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Jeff Kelety
06-02-2002, 11:41 PM
Hi all -

Well, this year I'm doing the four coats of bright work and two coats of paint on the hull of Folkboat Nais all by meself. (I should buy stock in the sandpaper company.) Anyway, is it my imagination, or am I seeing that the filler over my rivets tends to raise after a coat of paint? I could swear I sanded them flush, but mostly they appear to raise up a bit. Could this happen with old filler or did I just miss it during sanding?

Thanks,
Jeff

wolfietuk
06-03-2002, 04:46 AM
soundw like a question for Mr.Cleek. My first thoughts are questions? How much is it raising them? What type of wood? What type of filler? ect.

Rick

Scott Rosen
06-03-2002, 07:08 AM
Are you using a hard sanding block? If not, you can very easily sand down the surrounding softer wood and leave the filler proud without even knowing it.

Noah
06-03-2002, 07:49 AM
Jeff, I feel like I have the same problem on my Folkboat. I'm using Interlux Surfacing putty for filler, and Kirby's #24 Red. After I'm all done sanding I feel like the hull is very fair. A couple of coats of paint later, and you can see each and every rivet hole.

I don't know how to help though...

Noah

Scott Rosen
06-03-2002, 08:20 AM
Not all surfacing compounds are good for filling countersunk fastener holes. Some of the one-part glazing compounds will shrink too much, or they are brittle or they will expand with moisture. If you want a perfectly fair surface, the two best ways to fill the holes are, in order of preference: 1. bungs; 2. epoxy/microballoon mixture.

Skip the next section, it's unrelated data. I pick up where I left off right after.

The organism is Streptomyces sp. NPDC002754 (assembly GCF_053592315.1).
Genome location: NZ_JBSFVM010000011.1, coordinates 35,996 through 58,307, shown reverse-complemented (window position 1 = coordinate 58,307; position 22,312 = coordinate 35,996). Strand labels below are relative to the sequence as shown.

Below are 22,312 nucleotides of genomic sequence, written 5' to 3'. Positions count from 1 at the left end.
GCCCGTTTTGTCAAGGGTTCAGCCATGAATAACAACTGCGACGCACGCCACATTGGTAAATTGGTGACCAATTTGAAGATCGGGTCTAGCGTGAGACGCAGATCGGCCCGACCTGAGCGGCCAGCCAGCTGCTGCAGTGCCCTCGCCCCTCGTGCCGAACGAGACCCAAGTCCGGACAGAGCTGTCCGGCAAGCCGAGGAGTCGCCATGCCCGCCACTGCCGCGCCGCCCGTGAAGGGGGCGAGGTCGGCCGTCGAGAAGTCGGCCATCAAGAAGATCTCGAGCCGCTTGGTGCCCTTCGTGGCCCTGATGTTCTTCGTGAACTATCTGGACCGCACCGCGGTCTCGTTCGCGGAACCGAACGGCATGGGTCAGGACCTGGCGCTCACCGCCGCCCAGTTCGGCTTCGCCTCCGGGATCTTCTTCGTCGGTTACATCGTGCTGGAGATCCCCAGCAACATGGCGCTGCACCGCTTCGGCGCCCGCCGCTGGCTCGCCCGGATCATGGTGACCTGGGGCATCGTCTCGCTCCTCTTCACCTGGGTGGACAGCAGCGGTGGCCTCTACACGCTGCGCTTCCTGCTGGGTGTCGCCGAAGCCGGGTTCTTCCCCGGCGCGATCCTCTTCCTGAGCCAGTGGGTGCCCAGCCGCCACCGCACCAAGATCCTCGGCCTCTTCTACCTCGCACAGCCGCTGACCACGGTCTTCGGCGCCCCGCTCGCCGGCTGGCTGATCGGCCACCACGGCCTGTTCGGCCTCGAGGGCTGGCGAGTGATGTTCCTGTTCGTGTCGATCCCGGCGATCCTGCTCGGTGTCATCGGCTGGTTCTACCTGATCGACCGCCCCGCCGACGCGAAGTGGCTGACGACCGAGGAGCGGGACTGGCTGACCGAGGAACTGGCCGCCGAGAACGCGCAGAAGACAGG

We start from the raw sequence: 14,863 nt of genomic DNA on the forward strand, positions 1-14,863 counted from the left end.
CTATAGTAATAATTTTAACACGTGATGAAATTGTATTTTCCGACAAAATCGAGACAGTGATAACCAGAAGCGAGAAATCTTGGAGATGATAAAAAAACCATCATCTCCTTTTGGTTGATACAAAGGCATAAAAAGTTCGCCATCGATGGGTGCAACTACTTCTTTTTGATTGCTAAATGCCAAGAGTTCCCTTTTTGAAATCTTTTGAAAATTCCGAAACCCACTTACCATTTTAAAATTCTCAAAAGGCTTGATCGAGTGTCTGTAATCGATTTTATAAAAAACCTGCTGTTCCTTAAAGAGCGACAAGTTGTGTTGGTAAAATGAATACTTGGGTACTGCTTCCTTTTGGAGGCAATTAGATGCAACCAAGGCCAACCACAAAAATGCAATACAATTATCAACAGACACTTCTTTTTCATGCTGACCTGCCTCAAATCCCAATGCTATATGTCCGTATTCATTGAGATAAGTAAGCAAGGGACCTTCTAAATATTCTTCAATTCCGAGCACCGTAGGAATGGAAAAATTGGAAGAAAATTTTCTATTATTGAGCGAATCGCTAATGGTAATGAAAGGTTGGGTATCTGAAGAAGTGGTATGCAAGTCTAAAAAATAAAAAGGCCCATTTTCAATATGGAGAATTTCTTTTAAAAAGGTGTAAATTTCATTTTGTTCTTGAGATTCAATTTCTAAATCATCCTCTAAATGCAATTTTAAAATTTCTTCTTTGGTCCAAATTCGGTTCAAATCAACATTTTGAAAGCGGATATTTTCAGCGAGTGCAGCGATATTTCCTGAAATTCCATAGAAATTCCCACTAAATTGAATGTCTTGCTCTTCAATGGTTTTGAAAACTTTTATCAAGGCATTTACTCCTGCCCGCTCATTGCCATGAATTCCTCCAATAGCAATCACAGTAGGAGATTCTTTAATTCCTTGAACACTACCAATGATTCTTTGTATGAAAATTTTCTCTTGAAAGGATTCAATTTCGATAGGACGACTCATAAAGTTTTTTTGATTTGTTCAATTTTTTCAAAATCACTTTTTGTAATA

If you are going to use the epoxy mixture, you may want to put a dab of wax on the screw head first, so the epoxy will be easier to remove at refastening time. It's not absolutely necessary though, because the microballoon/epoxy putty is pretty weak and easy to remove in any event.

Jeff Kelety
06-03-2002, 08:57 AM
Thanks, all. I'm using Pettit glazing compound and Z-Spar enamel. Not all the heads that are proud were filled by me, ie. they were filled with existing stuff (whatever that was). I did use a hard block to fair, but as Noah experienced, these appear to have flushed out again, something on the order of 1/64 to 1/32 an inch. Not much but definately noticealbe. Will check with local PT folks today and see what their take is.

jgk

[ 06-03-2002, 11:21 AM: Message edited by: Jeff Kelety ]

Jeff Kelety
06-03-2002, 09:44 PM
Local OBG (old boat guy) says, "Yup, they'll raise, but should go away after sanding and final coat". We'll see.

jgk

Wild Wassa
06-06-2002, 02:43 PM
With the bumps that stand proud, reduce their height using a smaller hard block and sand the area with circles if you think you are going to damage the timber.

I would look at fine shaving as well, this will take extra care. You will need a (constantly) sharp chisel. I would try this first. Use only the chisel weight. A couple of touches with a soldering iron before shaving will get rid of the trouble makers.

The comment about shrinking, is variable, with my materials. Some shrink more than others. Give your material a good time to settle before shaving or sanding, otherwise, refilling. I expect to fill, refill, then do a touch up as well.

Warren.

[ 06-06-2002, 04:49 PM: Message edited by: Wild Wassa ]